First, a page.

Still from Nazarin (1959)Nazario provides shelter to Beatriz’ homely prostitute sister, Andara (Rita Macedo) after she is wounded in a knife fight.  Andara has killed her rival and is hiding from local authorities.  The local Church learns of the living arrangement and accuses Nazario of improprieties.  Beatriz and Andara become Nazario’s Mary and Martha, but the paradox of the priest’s hypocrisy is that he pragmatically shuns Andara’s imaginative qualities, labeling it a “sickness.”  Yet, Bunuel invests this setup with an inviting sense of irony.  Nazario is Continue reading BUNUEL’S NAZARIN (1959)

CAPSULE: LITTLE ASHES (2008)

DIRECTED BY:  Paul Morrison

FEATURING:  Javier Beltrán,

PLOT:  In Madrid in the 1920s, with Dadaism in full flourish and Surrealism in its infancy,

Still from Little Ashes (2008)

soon-to-be-famous poet Federico García Lorca flirts with soon-to-be-famous painter Salvador Dalí while soon-to-be-famous director Luis Buñuel hangs around.

WHY IT WON’T MAKE THE LIST: It’s subject is Surrealism, but its style is conventional historical romance.

COMMENTS:  A supposed collegiate love affair, supposedly unconsummated, between stuffy poet Lorca and flamboyant painter Dalí is the subject of this pleasantly lensed and generally competent costume affair.  Spanish society in the 1920s is socially repressive (although the three idealists have no clue how much worse it will get in a few years with Franco’s arrival), and the budding geniuses yearn to upset the established order.  Beltrán imbues Lorca with a sense of dignity, although his thick accent is frequently a practical impediment for the viewer.  Pattison makes for a distractingly pretty Dalí; his failure to capture the spirit of the eccentric painter is probably more the failing of the simplistic script.  Buñuel is an underdeveloped third wheel and utility player: a homophobe when the story calls for a homophobe, a foil when it needs a foil, a mediator when it requires a mediator.  We hear bits of Lorca’s poetry, get glimpses of Dalí’s canvases, and see the shocking bits from Un Chien Andalou (1929), but we get no real sense of what motivates these men as artists.  Though Beltrán shows suitable young romantic torment when he’s rejected, it’s hard to credit the suggestion that this awkward fling would have made enough of a impact on either man to influence their future art, much less be a driving force.  Dalí postures and lectures about the need to “go further” and “go beyond” in art; not only do we not see concrete examples of what he means, but there’s irony in the fact that the filmmakers don’t heed his advice.  Other than one mental montage where Lorca mixes up impressions of a bullfight he’s watching with jealous fantasies of Salvador and Luis living it up in Paris, and an odd pseudo-ménage à trois that may make some giggle, the film is extremely conventional and predictable in its approach.  These are fascinating men in a fascinating time, so the decision to put the overwhelming focus of the film on a bit of gossip about who did or didn’t sleep with whom, while humble, is a let down.

I can’t help but be amused by the thought of the few tween Twilight fans, showing up to see vampire heartthrob Pattison in action, getting slapped in the face by the eyeball slitting scene from Un Chien Andalou.   It still makes me squirm, and it must seem incredibly weird, random and shocking—particularly in this context—to anyone who doesn’t know it’s coming.

WHAT THE CRITICS SAY:

“The film is an open-hearted tribute to three great iconoclasts, whose response to its piety and sincerity would, most likely, have been ruthless and obscene mockery.”–A.O. Scott, The New York Times

26. THE MILKY WAY [LA VOIE LACTEE] (1969)

“Think not that I am come to send peace on earth: I came not to send peace, but a sword.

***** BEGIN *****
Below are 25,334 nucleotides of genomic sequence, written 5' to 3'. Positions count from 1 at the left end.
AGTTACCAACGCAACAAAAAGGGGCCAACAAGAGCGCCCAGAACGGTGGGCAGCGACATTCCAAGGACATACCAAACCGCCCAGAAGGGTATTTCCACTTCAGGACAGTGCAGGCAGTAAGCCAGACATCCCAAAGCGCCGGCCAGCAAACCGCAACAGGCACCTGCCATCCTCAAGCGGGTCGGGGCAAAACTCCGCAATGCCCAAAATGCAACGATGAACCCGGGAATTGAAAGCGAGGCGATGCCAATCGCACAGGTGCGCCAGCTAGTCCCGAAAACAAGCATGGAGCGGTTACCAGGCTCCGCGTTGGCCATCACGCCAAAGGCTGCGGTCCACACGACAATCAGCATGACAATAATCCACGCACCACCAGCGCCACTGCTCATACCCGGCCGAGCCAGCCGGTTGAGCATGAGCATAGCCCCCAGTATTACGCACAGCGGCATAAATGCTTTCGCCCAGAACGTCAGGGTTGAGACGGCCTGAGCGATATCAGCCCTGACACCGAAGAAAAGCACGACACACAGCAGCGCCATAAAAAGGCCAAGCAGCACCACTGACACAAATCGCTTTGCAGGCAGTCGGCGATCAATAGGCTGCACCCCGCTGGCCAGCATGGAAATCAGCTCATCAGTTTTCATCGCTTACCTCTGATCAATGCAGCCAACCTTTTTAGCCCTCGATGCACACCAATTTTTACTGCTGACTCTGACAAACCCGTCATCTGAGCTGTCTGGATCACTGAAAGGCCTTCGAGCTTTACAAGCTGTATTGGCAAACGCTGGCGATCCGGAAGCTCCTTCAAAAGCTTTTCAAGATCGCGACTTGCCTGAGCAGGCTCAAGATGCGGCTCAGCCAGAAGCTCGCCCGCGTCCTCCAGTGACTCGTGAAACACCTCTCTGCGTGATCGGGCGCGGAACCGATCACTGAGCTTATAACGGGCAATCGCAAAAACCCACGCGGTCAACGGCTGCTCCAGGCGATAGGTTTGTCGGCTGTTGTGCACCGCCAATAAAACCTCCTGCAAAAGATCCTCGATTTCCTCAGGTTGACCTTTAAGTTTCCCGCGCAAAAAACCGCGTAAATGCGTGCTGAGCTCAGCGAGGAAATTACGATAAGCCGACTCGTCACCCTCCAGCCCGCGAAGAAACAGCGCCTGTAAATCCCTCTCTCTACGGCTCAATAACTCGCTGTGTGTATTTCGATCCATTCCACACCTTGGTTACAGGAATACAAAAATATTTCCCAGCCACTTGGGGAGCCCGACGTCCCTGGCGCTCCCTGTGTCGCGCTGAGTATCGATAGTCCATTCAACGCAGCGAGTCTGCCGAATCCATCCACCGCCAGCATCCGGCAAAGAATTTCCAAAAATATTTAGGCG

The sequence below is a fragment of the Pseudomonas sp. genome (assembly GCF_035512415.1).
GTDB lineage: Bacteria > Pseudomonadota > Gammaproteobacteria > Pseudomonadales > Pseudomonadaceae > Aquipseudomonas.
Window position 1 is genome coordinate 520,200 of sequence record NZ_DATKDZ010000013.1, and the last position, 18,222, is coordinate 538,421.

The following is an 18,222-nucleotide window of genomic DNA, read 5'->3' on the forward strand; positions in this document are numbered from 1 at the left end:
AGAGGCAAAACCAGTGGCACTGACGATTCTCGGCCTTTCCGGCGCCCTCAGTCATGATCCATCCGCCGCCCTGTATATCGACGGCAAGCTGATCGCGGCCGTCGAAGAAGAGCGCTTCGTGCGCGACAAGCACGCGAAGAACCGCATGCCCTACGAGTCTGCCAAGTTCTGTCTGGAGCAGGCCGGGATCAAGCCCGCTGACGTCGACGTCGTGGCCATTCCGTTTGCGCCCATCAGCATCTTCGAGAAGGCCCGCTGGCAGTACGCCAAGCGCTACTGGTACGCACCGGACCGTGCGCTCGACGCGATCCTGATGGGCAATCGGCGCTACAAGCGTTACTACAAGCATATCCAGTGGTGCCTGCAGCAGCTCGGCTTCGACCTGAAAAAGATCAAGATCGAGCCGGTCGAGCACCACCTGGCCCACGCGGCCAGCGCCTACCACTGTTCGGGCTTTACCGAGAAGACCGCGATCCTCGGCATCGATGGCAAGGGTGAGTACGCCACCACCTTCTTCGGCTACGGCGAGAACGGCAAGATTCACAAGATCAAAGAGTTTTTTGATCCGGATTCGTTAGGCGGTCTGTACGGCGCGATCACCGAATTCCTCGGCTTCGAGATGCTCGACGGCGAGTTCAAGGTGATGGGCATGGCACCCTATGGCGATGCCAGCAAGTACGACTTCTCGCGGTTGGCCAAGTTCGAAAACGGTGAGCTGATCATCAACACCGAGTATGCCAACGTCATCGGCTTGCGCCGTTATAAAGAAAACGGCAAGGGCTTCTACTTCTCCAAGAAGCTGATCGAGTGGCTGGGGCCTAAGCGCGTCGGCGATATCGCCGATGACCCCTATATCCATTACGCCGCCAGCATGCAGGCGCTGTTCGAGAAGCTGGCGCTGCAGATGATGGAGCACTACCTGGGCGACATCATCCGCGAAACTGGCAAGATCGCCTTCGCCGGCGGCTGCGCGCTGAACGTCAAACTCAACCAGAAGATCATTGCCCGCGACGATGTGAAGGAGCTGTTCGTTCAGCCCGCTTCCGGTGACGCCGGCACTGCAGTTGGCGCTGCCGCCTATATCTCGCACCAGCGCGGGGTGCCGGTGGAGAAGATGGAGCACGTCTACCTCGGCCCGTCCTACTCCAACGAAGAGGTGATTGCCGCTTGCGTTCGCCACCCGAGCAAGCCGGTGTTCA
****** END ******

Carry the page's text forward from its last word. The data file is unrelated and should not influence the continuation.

For I am come to set a man at variance against his father, and the daughter against her mother, and the daughter in law against her mother in law.

And a man’s foes shall be they of his own household.”–Matthew 10:34-36

DIRECTED BY: Luis Buñuel

FEATURING: , Laurent Terzieff, Bernard Verley, Edith Scob, ,

PLOT:  Two tramps follow the ancient pilgrimage road leading from France to the Spanish city of Santiago de Compostela, where the bones of the apostle James are supposed to be interred.  Along the way they meet strange characters from various times who debate ancient Catholic heresies, a child with a stigmata, an angel of death, and a nun voluntarily undergoing a crucifixion.  Also scattered throughout the film are recreations of fictional and historical events, including dramatization of an Inquisition trial, a cameo by the Marquis de Sade, and scenes from the Gospels.

milky_way_coie_lactee

BACKGROUND:

  • In retrospect, director Luis Buñuel realized that The Milky Way formed the first part of a trilogy about “the search for truth” along with The Discreet Charm of the Bourgeoisie (1972) and The Phantom of Liberty (1974). The subsequent two films use the same fragmented, non-linear narrative style pioneered in The Milky Way.
  • The film is exhaustively researched, with many of the episodes composed of direct quotes from the Bible or the writings of heretics.
  • Released while the general strike and student protests of May 1968 were still fresh in France’s mind and a spirit of liberal revolution was in the air, some leftists were not happy that one of their own had chosen this moment to make a non-political film about the history of heresy in the Catholic church.  According to anecdote, Buñuel’s novelist friend Julio Cortazar accused the director of having completed the film with financing from the Vatican.
  • Although the film is often blasphemous on its surface, it was well-received by the Catholic Church, who even intervened with the Italian censors to reverse their decision to ban the film.  This was an unexpected reaction, as the Vatican had declared Buñuel’s 1961 film Viridiana “blasphemous”.
  • With its large, almost epic cast, it’s inevitable that several French actors with significant contributions in the weird movie arena appeared in cameo roles, including Delpine Seyrig (Last Year at Marienbad) as a prostitute, Julien Guiomar (Léolo) as a priest, and Michel Piccoli (La Grande Bouffe, Dillinger is Dead) as the Marquis de Sade.

INDELIBLE IMAGE:  The execution of a pope by a gang of anarchists, a scene that leads to the film’s funniest and most unexpected punchline.

WHAT MAKES IT WEIRD:  In The Milky Way two worldly pilgrims make their way through a strange, heresy-obsessed world in which every maître d’ is an expert theologian and Renaissance fops duel to the death over arcane philosophical doctrines, while any random stranger they meet may actually be God, an angel, or the fulfillment of a recent prophecy.

Hollywood-style VHS trailer for La Voie Lactée

COMMENTS:  Of all the great directors, Luis Buñuel was the greatest prankster.  His son, Continue reading 26. THE MILKY WAY [LA VOIE LACTEE] (1969)